LONDON: UK Home Secretary Priti Patel undermined attempts by Health Secretary Sajid Javid to force local authorities in Britain to house Afghan refugees, The Times has reported.
The move by Patel to overrule Javid has meant that more than 12,000 Afghans who were evacuated to the UK in the wake of the Taliban takeover are still living in hotels around Britain. The two ministers also fought over moves to house Afghans in holiday resorts.
Only about 3,000 of the 15,000 Afghans evacuated to the UK have been provided with permanent homes.
The failure has been partly due to the UK government battling with council authorities over refugee allocation, with some councils refusing to house Afghans and others reporting full capacity.
The ministerial dispute occurred after the formation of a senior committee to oversee housing, education and healthcare for Afghan refugees.
Javid urged the mandatory imposition of refugee allocation on all councils in the country — a proposal that would supersede the current voluntary system.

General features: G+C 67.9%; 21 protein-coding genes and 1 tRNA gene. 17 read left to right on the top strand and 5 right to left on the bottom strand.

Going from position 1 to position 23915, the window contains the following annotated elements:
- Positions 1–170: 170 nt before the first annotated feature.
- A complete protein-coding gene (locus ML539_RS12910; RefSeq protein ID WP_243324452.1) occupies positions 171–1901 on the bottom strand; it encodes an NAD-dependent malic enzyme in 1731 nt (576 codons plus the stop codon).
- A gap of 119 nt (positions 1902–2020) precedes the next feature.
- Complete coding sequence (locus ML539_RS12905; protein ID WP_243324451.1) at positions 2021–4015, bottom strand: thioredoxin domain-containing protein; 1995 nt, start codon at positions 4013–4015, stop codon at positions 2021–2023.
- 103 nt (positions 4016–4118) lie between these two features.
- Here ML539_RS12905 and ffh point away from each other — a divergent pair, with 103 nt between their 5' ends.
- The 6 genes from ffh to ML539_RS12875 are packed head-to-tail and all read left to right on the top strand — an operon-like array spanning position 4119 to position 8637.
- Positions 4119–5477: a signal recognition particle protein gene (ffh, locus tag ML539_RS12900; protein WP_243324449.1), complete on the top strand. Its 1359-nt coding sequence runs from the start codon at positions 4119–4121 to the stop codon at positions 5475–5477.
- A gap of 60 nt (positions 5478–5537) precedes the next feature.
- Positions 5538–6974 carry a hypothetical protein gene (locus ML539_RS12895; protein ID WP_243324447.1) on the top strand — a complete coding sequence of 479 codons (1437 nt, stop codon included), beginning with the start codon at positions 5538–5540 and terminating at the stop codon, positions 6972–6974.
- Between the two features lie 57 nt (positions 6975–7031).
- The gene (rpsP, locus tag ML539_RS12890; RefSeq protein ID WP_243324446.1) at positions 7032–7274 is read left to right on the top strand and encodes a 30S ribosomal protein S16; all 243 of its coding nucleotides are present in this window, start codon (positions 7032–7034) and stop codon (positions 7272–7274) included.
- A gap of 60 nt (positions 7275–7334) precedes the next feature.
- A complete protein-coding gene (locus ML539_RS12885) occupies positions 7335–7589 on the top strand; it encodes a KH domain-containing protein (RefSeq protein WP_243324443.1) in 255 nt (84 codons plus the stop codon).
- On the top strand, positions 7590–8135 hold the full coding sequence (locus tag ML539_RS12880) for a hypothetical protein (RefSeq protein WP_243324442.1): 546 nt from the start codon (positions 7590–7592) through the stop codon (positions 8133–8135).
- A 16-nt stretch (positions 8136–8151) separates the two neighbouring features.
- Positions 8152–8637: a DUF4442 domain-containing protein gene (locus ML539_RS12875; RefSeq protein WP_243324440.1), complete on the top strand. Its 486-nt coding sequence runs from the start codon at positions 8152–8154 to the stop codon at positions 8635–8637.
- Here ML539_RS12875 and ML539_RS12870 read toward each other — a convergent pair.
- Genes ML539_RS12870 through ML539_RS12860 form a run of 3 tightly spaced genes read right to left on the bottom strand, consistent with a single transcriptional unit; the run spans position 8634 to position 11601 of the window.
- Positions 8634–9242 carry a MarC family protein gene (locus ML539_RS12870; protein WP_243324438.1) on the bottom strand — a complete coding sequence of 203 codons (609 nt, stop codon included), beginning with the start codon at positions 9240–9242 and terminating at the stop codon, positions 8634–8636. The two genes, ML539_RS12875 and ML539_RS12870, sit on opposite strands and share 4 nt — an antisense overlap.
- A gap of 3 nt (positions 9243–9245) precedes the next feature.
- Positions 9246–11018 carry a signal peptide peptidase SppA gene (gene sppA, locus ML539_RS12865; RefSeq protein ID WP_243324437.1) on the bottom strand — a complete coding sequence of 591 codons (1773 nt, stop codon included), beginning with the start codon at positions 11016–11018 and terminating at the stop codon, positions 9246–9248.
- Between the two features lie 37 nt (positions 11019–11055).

One minister on the committee said: “Javid argued for mandating local authorities to take a certain number and pointed out that it wouldn’t be that many if we shared the burden in that way. But the Home Office didn’t take it forward.
“It was always going to be difficult because of the shortage of social housing. But the numbers aren’t great if you just divide them across local authorities.”
However, a Home Office source told The Times: “Instinctively, we don’t like forcing councils to do something, but we’re not opposed to it. But what needs to be done is a cross-government effort to persuade more councils to come forward. That’s why we’ll look at it if the situation doesn’t improve.”
Stretched housing capacity is one of the many issues behind the reluctance of some councils to accept Afghan refugees.
A government source said: “I was very struck that some of the urban councils which have the strongest record on refugees were very reluctant to take more because the asylum seekers issue meant they were at full capacity.”
As the refugee housing policy began to face significant problems, government officials considered using holiday resorts as a temporary alternative, but Javid blocked the move, citing concerns over the creation of ghettos.
A source said: “Using camps to house people was hugely unsatisfactory because there is no chance to integrate.
“Families would be surrounded by other people in the same situation as them so they’re not going to be able to integrate. It would become a ghettoed community.”